Since you can't buy a notebook, Blu-ray player, or smart TV with 802.11ac capabilities today, you'll also need to purchase an 802.11ac Wi-Fi adapter to realize the throughput speeds the standard promises. To that end, Netgear also announced the A6200 USB Wi-Fi adapter ($80). The A6200, however, won't be capable of performing at the highest levels the 802.11ac standard boasts. Netgear tells us it will be capable of speeds up to 867 Mb/s when connected to an 802.11ac radio, and 300 Mb/s when connected to a 2.4GHz 802.11n radio.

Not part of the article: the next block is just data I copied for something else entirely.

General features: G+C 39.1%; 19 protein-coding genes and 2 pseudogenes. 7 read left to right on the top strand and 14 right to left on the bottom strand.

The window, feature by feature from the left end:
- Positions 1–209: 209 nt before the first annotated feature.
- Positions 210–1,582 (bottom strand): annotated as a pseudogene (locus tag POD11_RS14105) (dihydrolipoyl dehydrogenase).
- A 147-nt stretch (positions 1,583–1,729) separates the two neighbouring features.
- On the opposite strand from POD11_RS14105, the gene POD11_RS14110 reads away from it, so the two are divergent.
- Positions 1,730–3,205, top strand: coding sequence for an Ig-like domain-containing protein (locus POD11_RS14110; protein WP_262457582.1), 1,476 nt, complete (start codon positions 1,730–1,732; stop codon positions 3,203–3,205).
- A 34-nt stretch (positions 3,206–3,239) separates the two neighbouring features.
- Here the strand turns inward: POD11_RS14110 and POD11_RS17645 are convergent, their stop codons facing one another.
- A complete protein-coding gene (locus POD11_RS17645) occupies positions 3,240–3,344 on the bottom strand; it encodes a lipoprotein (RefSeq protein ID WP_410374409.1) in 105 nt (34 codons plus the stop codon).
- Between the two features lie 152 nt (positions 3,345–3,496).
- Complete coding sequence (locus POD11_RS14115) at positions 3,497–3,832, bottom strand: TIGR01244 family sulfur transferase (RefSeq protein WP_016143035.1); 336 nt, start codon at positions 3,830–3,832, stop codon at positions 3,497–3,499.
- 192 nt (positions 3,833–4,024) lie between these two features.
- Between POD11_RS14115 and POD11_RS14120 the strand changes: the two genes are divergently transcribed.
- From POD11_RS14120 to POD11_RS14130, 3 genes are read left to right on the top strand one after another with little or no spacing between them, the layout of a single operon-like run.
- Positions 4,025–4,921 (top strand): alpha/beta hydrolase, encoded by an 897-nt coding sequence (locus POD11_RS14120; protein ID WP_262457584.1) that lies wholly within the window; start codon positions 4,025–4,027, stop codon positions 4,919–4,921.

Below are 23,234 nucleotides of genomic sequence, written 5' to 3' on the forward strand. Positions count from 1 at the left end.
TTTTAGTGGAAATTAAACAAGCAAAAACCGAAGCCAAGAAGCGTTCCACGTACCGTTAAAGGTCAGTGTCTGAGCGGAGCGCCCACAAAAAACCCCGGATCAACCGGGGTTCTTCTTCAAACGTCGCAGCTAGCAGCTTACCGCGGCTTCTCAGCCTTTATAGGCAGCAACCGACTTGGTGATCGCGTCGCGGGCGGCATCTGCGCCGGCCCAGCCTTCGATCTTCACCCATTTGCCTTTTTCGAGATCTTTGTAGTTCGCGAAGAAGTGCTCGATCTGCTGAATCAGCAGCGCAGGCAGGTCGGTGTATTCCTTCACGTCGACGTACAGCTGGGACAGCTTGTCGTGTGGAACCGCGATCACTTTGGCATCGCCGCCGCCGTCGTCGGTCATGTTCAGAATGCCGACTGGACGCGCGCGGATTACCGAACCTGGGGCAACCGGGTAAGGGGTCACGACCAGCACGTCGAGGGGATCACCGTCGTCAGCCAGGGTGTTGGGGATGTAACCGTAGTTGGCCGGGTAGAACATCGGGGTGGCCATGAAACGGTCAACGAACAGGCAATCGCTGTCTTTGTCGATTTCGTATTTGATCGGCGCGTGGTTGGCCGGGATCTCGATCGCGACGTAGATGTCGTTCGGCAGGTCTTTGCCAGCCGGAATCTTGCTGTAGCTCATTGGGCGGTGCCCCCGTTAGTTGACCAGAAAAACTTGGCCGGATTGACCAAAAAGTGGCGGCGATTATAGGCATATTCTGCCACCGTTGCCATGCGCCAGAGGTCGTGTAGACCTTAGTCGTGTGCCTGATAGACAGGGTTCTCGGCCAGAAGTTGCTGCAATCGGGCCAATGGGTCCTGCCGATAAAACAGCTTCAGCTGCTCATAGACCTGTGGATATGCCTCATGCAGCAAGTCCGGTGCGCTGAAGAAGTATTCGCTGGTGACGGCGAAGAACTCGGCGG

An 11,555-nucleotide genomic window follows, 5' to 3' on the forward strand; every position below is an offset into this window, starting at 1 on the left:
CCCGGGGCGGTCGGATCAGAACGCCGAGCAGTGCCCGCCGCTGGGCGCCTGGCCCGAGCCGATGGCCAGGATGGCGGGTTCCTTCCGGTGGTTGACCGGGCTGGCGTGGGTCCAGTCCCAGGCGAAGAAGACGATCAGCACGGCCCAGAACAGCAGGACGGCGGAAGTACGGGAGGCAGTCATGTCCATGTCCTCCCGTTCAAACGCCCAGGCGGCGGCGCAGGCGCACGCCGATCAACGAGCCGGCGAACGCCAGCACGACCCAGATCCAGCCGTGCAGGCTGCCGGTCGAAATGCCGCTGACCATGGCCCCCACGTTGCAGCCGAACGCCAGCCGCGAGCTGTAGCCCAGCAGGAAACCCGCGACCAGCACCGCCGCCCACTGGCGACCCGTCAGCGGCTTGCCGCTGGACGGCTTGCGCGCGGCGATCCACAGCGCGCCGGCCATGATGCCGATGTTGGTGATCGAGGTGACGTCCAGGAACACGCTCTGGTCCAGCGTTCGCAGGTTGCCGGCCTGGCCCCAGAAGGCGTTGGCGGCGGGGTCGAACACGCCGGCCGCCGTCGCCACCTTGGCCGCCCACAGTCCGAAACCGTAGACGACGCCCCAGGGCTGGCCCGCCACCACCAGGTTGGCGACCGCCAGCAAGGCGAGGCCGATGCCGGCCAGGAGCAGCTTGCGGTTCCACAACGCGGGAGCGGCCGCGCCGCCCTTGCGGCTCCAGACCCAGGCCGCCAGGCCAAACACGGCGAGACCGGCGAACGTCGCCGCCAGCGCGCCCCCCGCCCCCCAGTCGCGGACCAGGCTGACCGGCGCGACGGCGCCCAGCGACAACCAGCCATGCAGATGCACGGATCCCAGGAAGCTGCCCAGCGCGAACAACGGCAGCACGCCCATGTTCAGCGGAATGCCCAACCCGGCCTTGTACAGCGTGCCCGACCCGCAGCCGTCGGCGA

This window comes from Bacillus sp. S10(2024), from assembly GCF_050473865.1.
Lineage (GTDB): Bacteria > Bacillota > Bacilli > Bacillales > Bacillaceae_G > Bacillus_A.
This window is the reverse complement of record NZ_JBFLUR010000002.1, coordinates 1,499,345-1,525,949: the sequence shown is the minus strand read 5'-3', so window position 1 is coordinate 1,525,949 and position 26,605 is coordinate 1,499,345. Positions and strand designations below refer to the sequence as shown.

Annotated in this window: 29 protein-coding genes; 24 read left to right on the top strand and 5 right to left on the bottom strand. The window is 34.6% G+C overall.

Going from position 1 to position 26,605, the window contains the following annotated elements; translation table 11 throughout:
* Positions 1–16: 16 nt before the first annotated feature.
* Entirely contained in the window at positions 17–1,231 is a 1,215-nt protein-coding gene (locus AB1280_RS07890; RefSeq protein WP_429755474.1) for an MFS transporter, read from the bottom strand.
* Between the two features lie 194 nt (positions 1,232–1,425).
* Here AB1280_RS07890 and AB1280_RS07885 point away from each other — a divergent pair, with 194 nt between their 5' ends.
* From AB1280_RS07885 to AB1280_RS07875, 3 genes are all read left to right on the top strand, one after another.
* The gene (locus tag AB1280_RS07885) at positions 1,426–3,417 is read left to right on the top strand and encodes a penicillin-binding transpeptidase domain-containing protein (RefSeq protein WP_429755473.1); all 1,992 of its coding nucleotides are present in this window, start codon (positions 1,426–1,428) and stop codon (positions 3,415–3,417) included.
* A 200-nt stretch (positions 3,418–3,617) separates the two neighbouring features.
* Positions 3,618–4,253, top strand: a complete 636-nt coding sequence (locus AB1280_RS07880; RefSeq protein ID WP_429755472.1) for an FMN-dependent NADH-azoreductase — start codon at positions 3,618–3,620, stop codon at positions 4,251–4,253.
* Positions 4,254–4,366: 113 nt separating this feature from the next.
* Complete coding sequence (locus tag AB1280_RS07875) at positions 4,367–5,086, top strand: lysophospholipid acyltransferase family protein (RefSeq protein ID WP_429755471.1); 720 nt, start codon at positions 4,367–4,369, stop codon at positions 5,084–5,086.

To get maximum 802.11ac performance--and to support up to four wired clients in one location--Netgear recommends purchasing a matching router and configuring it as an 802.11ac wireless bridge.
The 5GHz freqency band is much less crowded than the 2.4GHz band, but it also delivers much less range. When we asked a Netgear spokesperson about this issue, he said that while the 802.11ac radio they're using isn't any more powerful than the typical 5GHz 802.11n radio, the Broadcom chipset Netgear using is much more sensitive to incoming signals. This would enable the router to deliver better range because its receiver will pick up signals over longer distances, according to the spokesperson.